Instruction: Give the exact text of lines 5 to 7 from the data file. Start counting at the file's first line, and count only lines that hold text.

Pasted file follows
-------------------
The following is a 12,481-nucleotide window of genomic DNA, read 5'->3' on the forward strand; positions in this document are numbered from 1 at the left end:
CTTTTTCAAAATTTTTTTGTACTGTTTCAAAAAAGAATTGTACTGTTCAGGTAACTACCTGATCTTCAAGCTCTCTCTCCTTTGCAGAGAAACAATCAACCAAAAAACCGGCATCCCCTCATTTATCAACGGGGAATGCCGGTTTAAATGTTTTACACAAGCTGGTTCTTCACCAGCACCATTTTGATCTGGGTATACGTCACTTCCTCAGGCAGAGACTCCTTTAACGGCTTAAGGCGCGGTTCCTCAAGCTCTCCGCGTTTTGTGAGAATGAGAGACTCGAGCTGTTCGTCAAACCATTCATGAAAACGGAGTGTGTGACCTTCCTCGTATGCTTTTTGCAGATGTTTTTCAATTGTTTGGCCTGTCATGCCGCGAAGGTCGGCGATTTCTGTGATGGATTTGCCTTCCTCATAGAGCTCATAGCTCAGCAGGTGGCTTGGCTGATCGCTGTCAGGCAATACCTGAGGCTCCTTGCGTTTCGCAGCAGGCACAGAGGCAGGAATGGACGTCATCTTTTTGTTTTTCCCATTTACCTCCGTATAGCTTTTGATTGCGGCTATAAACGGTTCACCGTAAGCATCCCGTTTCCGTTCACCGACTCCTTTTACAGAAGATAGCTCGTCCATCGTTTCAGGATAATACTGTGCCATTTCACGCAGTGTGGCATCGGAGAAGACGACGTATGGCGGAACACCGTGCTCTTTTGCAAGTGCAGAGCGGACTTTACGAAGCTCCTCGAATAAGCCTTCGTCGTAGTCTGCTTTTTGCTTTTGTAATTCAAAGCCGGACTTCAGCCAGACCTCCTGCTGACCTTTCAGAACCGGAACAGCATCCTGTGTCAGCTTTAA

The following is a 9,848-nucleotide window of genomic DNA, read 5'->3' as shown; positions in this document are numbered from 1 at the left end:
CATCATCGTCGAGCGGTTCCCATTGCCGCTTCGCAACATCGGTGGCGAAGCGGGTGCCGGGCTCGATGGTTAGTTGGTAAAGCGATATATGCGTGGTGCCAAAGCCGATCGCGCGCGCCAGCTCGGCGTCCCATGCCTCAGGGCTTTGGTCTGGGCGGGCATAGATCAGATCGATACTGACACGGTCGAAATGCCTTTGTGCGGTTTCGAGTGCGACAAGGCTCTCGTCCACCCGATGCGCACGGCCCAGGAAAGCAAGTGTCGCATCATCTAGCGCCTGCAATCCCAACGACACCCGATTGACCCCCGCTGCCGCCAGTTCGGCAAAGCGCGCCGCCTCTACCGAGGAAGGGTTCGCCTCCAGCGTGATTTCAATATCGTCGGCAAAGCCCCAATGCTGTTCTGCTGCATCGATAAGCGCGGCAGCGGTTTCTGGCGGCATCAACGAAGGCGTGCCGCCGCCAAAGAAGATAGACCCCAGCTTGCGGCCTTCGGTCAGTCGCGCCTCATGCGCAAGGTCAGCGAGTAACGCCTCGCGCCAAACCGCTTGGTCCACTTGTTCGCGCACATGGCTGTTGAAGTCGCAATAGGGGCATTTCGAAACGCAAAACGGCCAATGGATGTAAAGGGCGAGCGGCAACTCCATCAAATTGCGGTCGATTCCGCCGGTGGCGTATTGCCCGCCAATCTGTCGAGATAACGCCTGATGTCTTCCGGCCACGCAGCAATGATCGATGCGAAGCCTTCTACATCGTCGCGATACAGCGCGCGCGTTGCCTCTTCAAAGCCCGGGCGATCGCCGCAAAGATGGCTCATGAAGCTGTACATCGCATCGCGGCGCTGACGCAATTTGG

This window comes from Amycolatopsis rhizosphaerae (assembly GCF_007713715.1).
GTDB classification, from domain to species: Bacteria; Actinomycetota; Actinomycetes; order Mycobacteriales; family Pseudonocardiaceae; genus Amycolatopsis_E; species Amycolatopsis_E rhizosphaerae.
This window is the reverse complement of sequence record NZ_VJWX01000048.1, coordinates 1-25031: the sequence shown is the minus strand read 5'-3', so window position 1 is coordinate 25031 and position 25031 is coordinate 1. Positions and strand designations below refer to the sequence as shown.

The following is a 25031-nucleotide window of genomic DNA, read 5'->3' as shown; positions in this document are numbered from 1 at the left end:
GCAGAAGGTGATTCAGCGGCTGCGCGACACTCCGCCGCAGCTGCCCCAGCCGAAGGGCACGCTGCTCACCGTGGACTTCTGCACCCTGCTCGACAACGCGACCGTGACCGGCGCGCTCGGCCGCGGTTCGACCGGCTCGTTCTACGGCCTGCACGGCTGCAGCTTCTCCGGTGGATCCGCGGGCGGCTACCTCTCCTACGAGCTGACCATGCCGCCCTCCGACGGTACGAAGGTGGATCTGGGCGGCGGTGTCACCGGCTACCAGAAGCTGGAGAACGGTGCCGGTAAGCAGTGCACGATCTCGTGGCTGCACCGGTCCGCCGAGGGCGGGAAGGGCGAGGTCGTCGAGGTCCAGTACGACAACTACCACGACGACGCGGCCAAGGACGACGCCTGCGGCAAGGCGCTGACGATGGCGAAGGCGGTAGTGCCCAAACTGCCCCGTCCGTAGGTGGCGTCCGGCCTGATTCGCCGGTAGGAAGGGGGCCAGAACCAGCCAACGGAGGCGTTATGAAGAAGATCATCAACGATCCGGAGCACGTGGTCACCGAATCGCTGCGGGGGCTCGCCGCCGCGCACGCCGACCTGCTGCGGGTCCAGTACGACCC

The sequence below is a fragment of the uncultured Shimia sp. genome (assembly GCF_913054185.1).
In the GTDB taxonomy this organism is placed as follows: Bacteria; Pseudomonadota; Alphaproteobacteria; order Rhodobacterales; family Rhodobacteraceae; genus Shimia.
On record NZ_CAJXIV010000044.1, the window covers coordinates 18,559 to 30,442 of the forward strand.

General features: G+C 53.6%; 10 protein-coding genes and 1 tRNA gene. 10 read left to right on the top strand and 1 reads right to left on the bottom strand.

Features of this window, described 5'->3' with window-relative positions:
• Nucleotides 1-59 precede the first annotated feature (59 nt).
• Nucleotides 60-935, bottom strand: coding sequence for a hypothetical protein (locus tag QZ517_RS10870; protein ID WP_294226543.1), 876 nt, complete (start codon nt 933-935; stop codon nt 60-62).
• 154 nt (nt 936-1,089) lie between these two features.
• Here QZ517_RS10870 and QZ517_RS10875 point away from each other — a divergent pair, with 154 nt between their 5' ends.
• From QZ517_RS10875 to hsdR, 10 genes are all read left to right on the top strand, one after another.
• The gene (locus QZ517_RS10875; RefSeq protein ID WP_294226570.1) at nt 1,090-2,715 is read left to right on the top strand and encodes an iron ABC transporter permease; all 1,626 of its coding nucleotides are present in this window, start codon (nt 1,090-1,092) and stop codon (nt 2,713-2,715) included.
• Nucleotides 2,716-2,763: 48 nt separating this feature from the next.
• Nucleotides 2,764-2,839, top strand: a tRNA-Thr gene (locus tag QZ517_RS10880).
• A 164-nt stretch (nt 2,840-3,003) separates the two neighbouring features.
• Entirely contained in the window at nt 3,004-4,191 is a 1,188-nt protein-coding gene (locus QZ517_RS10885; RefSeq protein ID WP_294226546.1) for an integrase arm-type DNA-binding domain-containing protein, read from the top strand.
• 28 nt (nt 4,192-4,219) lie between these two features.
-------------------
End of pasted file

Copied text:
This window comes from Amycolatopsis rhizosphaerae (assembly GCF_007713715.1).
GTDB classification, from domain to species: Bacteria; Actinomycetota; Actinomycetes; order Mycobacteriales; family Pseudonocardiaceae; genus Amycolatopsis_E; species Amycolatopsis_E rhizosphaerae.
This window is the reverse complement of sequence record NZ_VJWX01000048.1, coordinates 1-25031: the sequence shown is the minus strand read 5'-3', so window position 1 is coordinate 25031 and position 25031 is coordinate 1. Positions and strand designations below refer to the sequence as shown.